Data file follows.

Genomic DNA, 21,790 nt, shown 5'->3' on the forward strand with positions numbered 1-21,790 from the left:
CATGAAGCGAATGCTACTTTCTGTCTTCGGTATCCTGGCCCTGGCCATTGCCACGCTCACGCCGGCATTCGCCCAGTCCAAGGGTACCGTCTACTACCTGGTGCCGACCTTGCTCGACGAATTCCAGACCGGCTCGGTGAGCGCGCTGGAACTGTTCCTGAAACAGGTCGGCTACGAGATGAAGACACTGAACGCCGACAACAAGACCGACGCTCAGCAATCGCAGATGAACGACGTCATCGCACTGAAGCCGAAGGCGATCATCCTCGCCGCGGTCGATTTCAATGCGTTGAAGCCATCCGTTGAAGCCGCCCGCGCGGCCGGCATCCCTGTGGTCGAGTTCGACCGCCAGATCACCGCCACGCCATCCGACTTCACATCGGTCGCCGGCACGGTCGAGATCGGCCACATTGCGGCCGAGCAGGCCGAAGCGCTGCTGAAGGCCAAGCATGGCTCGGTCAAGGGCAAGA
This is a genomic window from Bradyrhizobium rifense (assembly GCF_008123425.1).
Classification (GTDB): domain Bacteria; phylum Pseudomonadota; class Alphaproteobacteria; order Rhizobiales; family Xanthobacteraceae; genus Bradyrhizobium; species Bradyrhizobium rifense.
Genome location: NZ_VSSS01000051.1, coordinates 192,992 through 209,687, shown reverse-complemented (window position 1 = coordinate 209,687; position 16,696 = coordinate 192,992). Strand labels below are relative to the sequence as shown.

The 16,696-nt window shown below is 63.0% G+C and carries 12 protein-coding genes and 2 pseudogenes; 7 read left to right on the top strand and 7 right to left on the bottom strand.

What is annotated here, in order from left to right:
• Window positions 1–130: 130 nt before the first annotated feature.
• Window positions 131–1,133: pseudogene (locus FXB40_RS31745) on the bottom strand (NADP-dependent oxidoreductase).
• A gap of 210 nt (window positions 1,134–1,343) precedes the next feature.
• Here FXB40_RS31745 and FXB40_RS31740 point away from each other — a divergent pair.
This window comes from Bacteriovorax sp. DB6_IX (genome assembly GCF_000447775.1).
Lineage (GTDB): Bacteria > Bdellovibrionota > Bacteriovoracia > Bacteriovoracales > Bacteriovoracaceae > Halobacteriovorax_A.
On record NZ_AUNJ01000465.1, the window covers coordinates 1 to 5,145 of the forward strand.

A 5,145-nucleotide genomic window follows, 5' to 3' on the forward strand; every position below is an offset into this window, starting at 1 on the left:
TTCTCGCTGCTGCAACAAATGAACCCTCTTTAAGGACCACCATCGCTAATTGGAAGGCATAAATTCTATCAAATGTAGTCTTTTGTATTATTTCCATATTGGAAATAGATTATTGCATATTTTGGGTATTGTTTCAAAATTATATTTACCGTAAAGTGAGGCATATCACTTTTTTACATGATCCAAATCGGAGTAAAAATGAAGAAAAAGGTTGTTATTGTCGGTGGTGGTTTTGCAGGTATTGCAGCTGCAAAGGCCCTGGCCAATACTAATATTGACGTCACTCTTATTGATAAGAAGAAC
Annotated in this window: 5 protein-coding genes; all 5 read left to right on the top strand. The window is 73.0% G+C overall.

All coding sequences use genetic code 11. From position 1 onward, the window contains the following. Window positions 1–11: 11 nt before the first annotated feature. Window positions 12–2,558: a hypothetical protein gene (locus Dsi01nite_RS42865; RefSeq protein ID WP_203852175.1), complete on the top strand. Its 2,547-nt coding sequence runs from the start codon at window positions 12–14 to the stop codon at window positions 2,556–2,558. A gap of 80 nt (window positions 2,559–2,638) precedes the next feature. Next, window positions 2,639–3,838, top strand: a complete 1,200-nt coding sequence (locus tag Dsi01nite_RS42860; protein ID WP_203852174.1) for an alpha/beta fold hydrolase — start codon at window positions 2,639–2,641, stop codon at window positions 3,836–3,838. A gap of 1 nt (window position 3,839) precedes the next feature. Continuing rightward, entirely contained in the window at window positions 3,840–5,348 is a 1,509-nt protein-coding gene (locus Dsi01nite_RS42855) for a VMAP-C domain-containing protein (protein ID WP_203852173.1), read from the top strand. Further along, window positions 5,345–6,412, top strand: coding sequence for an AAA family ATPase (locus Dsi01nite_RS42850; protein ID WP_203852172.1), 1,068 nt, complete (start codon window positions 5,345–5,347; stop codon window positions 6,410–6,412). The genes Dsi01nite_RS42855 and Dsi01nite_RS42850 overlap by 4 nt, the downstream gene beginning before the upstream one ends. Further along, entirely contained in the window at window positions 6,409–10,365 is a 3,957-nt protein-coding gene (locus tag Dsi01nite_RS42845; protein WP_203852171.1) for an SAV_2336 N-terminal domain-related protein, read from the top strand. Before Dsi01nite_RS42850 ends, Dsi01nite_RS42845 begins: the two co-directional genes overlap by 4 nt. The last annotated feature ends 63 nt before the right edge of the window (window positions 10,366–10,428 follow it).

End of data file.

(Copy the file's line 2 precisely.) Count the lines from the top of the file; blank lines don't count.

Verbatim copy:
CATGAAGCGAATGCTACTTTCTGTCTTCGGTATCCTGGCCCTGGCCATTGCCACGCTCACGCCGGCATTCGCCCAGTCCAAGGGTACCGTCTACTACCTGGTGCCGACCTTGCTCGACGAATTCCAGACCGGCTCGGTGAGCGCGCTGGAACTGTTCCTGAAACAGGTCGGCTACGAGATGAAGACACTGAACGCCGACAACAAGACCGACGCTCAGCAATCGCAGATGAACGACGTCATCGCACTGAAGCCGAAGGCGATCATCCTCGCCGCGGTCGATTTCAATGCGTTGAAGCCATCCGTTGAAGCCGCCCGCGCGGCCGGCATCCCTGTGGTCGAGTTCGACCGCCAGATCACCGCCACGCCATCCGACTTCACATCGGTCGCCGGCACGGTCGAGATCGGCCACATTGCGGCCGAGCAGGCCGAAGCGCTGCTGAAGGCCAAGCATGGCTCGGTCAAGGGCAAGA